3. I agree with Sam that The city’s housing policy is making housing more scarce and expensive. In the long run Rent Control creates distortions like AirBNB, 5 figure payments to tenants to move, landlords not having enough money to maintain buildings due to 1% rent increases etc.

    However Mr Chiu’s legislation has some major flaws in it that just make the situation worse for landlords once they understand that their tenant is defined as an Owner in this legislation.

    1. Allowing tenants to game the system even though lease says NO
    Subletting by not getting evicted for subletting for any violation until the landlord catches them. (oh no landlord I am not subletting they are just friends who happen to have keys to my apartment, building doors, garages etc).
    2. A very novel definition of “Owner” to include tenant / lessee as an “owner”. They are not an owner by any definition I have ever seen!
    3. Property owner is liable for violations by tenant / lessee (caused by #2) since a lien can not be placed against the tenant since they do not really own the property.
    4. Property owner will not be able to consult the data base to see if their property is listed due to “unidentified privacy laws” Surprise Property Owner here is your lien for violations since you are not a donor to Mayor Lee’s campaign!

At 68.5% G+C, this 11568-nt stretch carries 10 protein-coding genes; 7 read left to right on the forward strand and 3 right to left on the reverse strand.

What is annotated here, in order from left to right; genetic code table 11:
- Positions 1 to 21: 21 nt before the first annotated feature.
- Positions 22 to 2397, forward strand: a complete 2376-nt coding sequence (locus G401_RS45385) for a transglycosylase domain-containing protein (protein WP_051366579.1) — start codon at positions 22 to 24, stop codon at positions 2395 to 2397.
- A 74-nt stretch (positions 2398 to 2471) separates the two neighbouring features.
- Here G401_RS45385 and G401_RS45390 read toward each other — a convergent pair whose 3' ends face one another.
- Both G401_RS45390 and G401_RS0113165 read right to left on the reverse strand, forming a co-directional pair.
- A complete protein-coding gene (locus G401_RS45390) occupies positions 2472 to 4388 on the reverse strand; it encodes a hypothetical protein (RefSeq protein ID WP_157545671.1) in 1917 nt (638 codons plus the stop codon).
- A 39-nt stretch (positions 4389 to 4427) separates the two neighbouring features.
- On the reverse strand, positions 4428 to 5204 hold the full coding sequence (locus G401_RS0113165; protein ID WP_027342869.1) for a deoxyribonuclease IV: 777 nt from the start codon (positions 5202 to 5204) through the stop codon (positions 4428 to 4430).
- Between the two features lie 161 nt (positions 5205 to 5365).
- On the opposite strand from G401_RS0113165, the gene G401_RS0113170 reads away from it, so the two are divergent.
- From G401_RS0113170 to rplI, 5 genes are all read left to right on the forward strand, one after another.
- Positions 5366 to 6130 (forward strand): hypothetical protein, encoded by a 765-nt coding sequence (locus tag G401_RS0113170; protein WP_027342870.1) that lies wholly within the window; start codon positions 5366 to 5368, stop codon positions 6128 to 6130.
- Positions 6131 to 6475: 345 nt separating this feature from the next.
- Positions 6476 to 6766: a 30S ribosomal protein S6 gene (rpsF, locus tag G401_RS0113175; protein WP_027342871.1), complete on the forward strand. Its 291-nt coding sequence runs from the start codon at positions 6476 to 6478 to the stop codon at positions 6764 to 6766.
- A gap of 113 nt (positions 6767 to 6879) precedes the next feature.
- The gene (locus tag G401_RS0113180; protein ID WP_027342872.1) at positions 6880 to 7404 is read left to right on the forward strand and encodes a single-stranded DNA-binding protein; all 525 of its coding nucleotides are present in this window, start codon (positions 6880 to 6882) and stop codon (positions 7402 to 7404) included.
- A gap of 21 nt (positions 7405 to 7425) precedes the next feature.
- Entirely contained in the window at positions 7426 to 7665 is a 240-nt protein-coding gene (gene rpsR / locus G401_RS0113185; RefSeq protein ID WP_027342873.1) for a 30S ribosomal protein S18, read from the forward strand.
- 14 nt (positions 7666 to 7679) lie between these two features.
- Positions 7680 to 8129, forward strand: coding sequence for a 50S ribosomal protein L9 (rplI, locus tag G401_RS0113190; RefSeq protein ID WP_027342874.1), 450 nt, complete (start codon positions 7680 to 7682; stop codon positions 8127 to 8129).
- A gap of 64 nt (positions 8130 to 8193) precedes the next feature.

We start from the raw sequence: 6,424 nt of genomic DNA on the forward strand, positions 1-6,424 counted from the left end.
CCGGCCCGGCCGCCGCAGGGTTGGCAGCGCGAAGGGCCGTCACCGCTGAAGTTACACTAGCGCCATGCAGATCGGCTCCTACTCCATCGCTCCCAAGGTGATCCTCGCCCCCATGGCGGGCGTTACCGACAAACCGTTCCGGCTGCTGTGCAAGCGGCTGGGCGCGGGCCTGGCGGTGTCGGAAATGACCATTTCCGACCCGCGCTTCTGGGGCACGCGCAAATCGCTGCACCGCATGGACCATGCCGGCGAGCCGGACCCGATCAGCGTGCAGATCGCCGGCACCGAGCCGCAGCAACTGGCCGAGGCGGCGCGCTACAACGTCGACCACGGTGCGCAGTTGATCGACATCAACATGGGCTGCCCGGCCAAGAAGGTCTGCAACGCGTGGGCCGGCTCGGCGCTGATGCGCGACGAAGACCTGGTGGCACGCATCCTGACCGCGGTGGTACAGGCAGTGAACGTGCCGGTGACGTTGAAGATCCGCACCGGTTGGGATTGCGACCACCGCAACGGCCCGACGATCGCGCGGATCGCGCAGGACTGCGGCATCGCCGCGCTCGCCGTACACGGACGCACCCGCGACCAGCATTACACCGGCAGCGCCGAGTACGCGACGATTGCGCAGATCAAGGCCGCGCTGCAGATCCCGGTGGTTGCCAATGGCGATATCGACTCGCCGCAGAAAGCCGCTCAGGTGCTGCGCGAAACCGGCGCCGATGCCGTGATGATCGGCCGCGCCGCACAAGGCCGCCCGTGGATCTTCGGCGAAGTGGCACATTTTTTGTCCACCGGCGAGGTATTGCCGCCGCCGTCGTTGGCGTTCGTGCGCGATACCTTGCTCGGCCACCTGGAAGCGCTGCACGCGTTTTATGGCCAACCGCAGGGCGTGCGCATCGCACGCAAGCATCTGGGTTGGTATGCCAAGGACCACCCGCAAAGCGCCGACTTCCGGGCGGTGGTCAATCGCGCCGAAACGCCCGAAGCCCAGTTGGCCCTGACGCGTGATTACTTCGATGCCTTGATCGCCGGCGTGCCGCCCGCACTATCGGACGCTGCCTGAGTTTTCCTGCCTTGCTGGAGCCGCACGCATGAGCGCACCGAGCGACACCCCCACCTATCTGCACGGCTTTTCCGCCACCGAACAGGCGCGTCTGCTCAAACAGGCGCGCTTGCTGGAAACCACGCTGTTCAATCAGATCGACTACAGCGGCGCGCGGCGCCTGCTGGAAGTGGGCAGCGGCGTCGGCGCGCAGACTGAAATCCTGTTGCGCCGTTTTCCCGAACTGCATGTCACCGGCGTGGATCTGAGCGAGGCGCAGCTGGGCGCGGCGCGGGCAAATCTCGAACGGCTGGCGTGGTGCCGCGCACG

5. Insurance for property in legislation does not mandate short term rental insurance (which is more expensive than homeowners or renters insurance) with enough liability. Insurance companies tend to frown on using personal insurance for money making ventures. Therefore property owner becomes the ‘deep pocket’ if anything goes wrong (like a fall on front steps).
    6. Do we really want to re zone the entire City to allow short term rentals? The legislation rezones everything from SRO (low cost subsidized housing) to apartment buildings in ALL neighborhoods.